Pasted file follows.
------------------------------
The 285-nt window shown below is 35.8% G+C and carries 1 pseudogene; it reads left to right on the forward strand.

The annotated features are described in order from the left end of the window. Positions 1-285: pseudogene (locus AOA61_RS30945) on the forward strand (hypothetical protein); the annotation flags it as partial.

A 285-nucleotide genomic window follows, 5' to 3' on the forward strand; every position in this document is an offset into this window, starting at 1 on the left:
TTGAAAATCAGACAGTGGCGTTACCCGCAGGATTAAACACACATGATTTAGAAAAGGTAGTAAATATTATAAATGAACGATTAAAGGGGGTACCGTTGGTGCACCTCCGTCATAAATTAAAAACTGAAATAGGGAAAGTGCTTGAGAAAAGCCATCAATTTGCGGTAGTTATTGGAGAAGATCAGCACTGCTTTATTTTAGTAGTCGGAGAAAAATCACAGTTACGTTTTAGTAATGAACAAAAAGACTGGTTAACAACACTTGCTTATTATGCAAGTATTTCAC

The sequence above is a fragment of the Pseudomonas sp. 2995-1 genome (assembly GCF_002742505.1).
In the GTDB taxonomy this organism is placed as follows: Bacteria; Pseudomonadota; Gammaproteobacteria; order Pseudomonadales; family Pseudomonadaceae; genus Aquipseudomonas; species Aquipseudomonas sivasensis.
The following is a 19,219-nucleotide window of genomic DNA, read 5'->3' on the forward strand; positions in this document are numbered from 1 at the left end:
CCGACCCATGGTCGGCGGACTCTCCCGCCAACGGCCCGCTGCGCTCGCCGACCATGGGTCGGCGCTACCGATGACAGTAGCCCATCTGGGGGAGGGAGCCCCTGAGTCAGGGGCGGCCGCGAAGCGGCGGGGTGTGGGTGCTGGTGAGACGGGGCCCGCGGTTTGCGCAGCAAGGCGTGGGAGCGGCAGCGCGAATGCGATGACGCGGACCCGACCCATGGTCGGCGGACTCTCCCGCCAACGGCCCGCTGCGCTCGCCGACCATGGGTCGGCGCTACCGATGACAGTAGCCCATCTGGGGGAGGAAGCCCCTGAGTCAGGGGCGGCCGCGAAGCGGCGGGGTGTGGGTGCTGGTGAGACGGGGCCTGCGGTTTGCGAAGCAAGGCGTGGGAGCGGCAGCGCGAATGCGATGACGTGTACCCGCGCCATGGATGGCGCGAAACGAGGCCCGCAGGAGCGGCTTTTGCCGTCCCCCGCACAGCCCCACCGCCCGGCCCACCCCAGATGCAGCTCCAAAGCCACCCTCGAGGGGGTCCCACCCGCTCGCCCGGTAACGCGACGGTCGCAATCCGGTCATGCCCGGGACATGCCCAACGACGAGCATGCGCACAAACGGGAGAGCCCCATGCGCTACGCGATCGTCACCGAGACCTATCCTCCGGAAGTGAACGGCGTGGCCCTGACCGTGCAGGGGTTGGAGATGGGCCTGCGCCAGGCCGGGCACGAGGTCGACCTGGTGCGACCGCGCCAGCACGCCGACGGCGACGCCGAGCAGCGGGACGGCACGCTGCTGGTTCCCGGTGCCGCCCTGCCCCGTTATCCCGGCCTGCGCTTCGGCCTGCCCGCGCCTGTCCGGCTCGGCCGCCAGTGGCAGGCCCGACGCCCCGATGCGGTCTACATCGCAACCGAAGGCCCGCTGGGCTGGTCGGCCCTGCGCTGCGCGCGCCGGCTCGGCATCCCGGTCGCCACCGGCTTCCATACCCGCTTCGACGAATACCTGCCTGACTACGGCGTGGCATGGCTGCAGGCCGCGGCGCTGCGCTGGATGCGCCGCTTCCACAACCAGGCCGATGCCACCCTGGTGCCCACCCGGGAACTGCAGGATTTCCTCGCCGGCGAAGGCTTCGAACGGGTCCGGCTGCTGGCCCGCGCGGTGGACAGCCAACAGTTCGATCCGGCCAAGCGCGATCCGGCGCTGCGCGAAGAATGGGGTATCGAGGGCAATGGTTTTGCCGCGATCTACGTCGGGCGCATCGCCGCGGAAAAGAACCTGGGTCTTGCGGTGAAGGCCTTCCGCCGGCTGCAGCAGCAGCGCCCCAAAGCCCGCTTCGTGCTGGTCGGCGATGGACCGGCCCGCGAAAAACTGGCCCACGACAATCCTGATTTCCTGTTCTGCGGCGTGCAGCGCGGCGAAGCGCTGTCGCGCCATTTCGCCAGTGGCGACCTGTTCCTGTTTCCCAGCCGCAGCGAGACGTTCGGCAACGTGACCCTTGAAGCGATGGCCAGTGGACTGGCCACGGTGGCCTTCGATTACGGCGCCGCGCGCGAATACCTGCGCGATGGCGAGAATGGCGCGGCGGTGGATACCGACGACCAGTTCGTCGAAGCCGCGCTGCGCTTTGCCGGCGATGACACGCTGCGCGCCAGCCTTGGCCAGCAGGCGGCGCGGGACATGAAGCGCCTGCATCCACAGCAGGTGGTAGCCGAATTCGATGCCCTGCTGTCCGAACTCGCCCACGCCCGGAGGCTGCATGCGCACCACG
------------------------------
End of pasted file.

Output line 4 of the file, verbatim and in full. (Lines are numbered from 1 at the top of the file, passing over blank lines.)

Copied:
TTGAAAATCAGACAGTGGCGTTACCCGCAGGATTAAACACACATGATTTAGAAAAGGTAGTAAATATTATAAATGAACGATTAAAGGGGGTACCGTTGGTGCACCTCCGTCATAAATTAAAAACTGAAATAGGGAAAGTGCTTGAGAAAAGCCATCAATTTGCGGTAGTTATTGGAGAAGATCAGCACTGCTTTATTTTAGTAGTCGGAGAAAAATCACAGTTACGTTTTAGTAATGAACAAAAAGACTGGTTAACAACACTTGCTTATTATGCAAGTATTTCAC